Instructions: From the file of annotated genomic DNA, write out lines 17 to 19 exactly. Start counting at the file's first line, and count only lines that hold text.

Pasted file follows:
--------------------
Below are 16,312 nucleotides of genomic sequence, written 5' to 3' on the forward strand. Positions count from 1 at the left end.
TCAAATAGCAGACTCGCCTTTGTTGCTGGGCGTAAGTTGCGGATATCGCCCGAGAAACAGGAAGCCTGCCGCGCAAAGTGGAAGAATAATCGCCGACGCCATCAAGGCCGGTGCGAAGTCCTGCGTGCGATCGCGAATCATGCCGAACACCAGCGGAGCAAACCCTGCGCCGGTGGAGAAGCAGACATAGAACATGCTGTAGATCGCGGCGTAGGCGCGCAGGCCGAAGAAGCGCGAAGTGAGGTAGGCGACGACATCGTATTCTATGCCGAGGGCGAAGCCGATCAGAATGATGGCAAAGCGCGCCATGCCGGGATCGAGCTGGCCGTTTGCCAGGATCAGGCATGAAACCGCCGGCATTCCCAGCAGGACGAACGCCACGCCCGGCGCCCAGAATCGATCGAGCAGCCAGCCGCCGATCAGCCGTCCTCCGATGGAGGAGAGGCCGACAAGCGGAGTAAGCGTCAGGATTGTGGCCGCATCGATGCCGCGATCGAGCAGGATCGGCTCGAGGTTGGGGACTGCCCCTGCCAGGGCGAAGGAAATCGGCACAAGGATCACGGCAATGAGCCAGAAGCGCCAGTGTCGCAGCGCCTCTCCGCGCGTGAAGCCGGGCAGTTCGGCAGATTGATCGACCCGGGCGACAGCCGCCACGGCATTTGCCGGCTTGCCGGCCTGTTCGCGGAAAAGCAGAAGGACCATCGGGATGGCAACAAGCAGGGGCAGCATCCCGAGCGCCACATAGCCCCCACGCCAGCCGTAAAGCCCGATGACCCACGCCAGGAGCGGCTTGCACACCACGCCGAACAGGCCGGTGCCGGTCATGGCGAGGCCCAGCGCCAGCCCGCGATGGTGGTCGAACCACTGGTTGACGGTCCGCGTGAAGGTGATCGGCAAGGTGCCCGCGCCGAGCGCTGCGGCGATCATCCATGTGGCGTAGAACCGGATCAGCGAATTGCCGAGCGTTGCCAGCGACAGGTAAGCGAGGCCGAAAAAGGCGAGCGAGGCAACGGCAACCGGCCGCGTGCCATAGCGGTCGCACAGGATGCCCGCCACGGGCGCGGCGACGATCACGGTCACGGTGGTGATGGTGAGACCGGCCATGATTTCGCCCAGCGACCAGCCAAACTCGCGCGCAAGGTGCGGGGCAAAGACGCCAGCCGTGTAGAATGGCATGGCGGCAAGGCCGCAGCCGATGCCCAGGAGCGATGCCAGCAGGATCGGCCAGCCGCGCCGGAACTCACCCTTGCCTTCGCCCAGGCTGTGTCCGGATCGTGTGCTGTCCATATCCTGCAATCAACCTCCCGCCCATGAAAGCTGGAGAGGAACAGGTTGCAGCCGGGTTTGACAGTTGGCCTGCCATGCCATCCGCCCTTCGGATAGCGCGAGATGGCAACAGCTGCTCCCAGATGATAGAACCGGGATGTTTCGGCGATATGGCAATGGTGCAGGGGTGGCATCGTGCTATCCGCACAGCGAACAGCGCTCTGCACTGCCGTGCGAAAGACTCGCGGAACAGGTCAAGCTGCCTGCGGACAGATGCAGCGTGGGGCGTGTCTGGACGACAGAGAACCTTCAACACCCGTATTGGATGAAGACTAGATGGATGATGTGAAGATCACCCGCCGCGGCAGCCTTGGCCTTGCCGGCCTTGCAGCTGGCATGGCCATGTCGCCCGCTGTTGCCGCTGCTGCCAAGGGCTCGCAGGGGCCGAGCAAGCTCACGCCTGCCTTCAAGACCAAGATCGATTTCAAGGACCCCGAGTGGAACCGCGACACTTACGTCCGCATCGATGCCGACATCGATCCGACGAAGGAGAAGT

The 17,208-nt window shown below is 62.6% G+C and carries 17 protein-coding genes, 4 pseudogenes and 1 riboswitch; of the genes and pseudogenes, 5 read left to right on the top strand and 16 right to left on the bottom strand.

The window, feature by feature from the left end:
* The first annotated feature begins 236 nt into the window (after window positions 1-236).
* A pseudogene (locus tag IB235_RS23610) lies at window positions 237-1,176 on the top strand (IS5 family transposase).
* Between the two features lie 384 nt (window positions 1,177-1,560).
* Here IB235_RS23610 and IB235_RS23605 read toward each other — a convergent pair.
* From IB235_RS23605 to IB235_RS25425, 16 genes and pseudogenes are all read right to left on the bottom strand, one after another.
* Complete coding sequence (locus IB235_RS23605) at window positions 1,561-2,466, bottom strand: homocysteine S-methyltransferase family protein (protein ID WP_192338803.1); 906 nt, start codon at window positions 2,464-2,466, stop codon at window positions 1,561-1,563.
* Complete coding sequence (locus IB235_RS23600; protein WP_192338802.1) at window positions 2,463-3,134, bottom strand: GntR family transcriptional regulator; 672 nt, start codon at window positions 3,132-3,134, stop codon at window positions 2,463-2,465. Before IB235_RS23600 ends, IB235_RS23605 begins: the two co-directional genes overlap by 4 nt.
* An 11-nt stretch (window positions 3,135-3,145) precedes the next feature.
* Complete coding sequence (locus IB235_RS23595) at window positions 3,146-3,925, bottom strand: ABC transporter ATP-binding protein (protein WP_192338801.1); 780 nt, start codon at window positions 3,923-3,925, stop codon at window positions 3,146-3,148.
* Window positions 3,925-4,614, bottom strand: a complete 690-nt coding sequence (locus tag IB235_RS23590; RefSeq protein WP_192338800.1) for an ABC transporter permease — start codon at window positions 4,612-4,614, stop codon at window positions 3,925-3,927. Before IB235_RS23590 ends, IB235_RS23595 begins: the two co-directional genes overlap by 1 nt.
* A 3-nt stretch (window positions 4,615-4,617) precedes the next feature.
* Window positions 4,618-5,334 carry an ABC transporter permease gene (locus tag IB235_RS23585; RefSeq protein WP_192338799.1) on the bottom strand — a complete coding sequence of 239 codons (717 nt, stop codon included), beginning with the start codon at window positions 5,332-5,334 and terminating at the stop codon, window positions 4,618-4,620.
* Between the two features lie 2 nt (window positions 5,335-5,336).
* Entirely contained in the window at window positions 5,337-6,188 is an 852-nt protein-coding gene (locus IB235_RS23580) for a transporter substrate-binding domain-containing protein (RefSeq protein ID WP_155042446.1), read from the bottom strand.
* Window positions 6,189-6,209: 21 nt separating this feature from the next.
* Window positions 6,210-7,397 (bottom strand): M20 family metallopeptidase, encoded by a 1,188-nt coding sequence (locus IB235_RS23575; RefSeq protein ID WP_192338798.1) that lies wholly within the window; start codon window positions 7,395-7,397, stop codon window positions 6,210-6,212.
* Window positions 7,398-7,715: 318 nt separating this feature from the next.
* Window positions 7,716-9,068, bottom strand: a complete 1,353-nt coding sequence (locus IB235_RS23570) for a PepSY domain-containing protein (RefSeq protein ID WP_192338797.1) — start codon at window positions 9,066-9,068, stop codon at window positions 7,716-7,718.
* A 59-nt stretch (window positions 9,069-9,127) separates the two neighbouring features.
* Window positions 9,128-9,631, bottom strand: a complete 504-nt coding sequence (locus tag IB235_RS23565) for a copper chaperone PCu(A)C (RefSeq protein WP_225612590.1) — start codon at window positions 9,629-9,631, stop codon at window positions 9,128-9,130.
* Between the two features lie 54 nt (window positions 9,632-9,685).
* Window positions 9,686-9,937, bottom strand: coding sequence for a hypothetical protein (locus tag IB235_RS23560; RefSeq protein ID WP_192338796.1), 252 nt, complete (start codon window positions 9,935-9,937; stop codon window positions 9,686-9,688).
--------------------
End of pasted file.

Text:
* Between the two features lie 2 nt (window positions 5,335-5,336).
* Entirely contained in the window at window positions 5,337-6,188 is an 852-nt protein-coding gene (locus IB235_RS23580) for a transporter substrate-binding domain-containing protein (RefSeq protein ID WP_155042446.1), read from the bottom strand.
* Window positions 6,189-6,209: 21 nt separating this feature from the next.